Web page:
The old joke asks, “Why did the chicken cross the road?” But in the world of wildlife conservation, the big question is, “How did the animal cross the road?” And the answer is often: With the help of a bridge or tunnel so there are no worries about animal-vehicle collisions.A vole ladder is installed. Photograph courtesy Canal & River Trust
One conservation group is testing, for the first time ever, wooden ladders to expand the habitat of endangered water voles in London. The Canal and River Trust hopes that the “superhighways”—designed to guide the voles over the tall edges of the Grand Union Canal—will help an isolated group venture beyond the small pond they live in and into the canal, where they can nest in and feed on new man-made islands. If successful, more ladders will be installed throughout London to encourage the voles to make more use of the canals. Then the city’s fragmented vole populations can connect, mate, and improve their genetic diversity.
Here are five other ways that man-made structures help animals avoid obstacles to get to the other side.
Crab Bridges and Tunnels
On Australia’s Christmas Island, around 50 million red crabs make their way out of the rain forest each year during the migration season in mid-October, marching slowly across the island’s roads to reach their breeding ground near the sea. But heavy traffic crushes an estimated 500,000 adult and young crabs every year. Since 1995, the government has built bridges and installed nearly 40 tunnels, in addition to closing certain parts of the road, to reduce the alarming death toll, according to Parks Australia. Seven and a half miles (12 kilometers) of aluminum wall line the edge of the roads to funnel the crabs into the tunnels and fenced overpasses during their migration. Not only have they saved thousands of crabs each year, but the overpasses have also become a popular tourist attraction. (Watch millions of red crab babies hatch and move inland.)
As part of the larger effort to restore the historic migration route used by African elephants in northern Kenya, conservationists built an underpass beneath the busy Nanyuki-Meru road in 2010 so the large mammals could safely move between isolated areas without angering locals by walking through the fences and destroying their crops. The project, the first of its kind in Kenya, has been successful. Hundreds of elephants have been spotted walking through it, chief conservation officer Geoffrey Chege of Lewa Wildlife Conservancy told National Geographic in 2012.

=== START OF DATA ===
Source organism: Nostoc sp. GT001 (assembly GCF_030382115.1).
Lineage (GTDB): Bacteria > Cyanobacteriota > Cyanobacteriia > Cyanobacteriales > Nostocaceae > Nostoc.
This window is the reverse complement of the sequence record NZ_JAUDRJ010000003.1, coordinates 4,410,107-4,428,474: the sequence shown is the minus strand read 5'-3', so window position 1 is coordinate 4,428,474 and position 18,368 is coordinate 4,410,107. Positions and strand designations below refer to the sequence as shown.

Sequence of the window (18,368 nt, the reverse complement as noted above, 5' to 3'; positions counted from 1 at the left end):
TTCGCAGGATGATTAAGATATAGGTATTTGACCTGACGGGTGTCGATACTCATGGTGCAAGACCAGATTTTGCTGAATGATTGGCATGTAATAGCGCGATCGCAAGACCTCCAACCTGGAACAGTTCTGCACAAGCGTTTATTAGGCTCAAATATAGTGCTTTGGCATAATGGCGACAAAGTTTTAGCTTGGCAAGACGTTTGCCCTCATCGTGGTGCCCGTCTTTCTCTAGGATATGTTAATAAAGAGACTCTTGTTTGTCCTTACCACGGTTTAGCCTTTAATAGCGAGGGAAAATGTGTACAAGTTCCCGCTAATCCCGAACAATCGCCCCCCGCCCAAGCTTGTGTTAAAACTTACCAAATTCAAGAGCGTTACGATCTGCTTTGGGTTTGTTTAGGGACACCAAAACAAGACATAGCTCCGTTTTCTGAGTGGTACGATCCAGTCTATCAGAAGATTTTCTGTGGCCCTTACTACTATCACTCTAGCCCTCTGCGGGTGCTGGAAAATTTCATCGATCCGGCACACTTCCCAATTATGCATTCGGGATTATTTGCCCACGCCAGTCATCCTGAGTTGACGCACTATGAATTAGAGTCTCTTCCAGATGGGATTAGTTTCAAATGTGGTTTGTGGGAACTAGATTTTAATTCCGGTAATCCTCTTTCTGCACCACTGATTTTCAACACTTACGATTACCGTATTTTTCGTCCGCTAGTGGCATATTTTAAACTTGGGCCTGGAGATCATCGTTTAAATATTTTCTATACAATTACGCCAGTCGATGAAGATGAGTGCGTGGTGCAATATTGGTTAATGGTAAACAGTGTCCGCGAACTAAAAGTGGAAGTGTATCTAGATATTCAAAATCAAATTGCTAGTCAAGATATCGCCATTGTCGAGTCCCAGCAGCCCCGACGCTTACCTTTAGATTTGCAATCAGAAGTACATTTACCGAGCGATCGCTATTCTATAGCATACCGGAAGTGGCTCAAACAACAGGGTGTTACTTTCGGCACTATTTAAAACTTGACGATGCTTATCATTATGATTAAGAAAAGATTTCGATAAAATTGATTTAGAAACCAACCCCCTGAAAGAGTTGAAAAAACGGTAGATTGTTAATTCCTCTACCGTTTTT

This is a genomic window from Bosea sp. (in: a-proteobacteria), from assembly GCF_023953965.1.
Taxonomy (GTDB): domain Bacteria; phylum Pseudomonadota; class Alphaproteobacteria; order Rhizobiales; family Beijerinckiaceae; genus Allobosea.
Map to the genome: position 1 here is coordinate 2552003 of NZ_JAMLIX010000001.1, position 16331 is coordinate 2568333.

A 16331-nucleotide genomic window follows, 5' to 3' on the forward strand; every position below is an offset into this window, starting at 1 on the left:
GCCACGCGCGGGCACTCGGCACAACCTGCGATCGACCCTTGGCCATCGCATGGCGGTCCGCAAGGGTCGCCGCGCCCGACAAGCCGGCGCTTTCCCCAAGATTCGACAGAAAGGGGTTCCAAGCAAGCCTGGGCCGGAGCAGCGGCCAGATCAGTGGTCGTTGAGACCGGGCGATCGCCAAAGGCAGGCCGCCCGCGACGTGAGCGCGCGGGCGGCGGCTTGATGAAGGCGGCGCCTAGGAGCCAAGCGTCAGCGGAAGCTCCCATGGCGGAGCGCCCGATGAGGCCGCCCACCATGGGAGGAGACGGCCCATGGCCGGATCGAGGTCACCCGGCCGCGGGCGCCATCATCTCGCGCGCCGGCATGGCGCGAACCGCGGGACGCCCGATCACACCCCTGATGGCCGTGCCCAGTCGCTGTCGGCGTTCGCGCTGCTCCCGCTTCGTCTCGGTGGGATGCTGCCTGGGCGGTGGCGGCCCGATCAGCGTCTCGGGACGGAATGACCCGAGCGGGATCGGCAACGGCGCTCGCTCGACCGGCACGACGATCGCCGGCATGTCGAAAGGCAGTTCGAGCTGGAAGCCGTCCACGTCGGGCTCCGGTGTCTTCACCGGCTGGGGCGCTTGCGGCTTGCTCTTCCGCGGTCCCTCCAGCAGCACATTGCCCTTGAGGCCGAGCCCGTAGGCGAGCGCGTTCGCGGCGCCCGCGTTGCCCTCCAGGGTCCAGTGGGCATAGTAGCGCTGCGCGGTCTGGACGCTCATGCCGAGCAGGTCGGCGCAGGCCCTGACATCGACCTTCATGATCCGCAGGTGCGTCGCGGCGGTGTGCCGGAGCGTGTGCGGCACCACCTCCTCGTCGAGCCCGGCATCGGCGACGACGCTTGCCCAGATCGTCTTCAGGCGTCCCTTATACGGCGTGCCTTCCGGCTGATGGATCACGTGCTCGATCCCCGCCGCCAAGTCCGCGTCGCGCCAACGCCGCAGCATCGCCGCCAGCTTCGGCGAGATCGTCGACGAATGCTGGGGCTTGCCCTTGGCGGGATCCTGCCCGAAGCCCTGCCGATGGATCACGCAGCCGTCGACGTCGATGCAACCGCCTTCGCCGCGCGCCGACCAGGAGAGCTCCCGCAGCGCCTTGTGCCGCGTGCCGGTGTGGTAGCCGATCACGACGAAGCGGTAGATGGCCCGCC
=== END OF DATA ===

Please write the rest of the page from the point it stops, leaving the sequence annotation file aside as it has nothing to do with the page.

What was originally meant to channel water under the highway has often become a passageway for wildlife throughout the country. Professor J. Edward Gates and his team at theUniversity of Maryland’s Center for Environmental Science placed infrared cameras inside nearly 300 storm drains and tunnels in Maryland; measurements range from 2 feet (3.2 kilometers) to 15 feet (24 kilometers) around. The goal was to learn what species use the drains to cross highways. The cameras revealed that raccoons, Virginia opossums, and larger animals like white-tailed deer have waded through the water to get to the other side of the road. Gates believed that many of the animals may have discovered the culverts while looking for food.
Among the most impressive and visually stunning overpasses made just for animals is the one built over Highway A50—a lush green bridge covered with vegetation to help endangered wildlife like the badger, deer, and wild boar cross the road from one part of its habitat to another. The bridge is one of 600 wildlife crossings in the Netherlands, home to the world’s largest overpass, which runs half a mile (800 meters) across a highway, railroad, and golf course.
In 1988 in Amherst, Massachusetts, 50 people came out in the rain to watch the opening of a salamander tunnel. One salamander showed up, ignored the tunnel, and headed straight for the road. Today, that same tunnel, built under Henry Street, has become an important passageway in the spring, when spotted salamanders make their annual trek across the road to mate in the vernal pools on the other side. Across the country, conservation groups in Santa Rosa, California, employed the same method to give the endangered tiger salamander a safe path to its breeding grounds.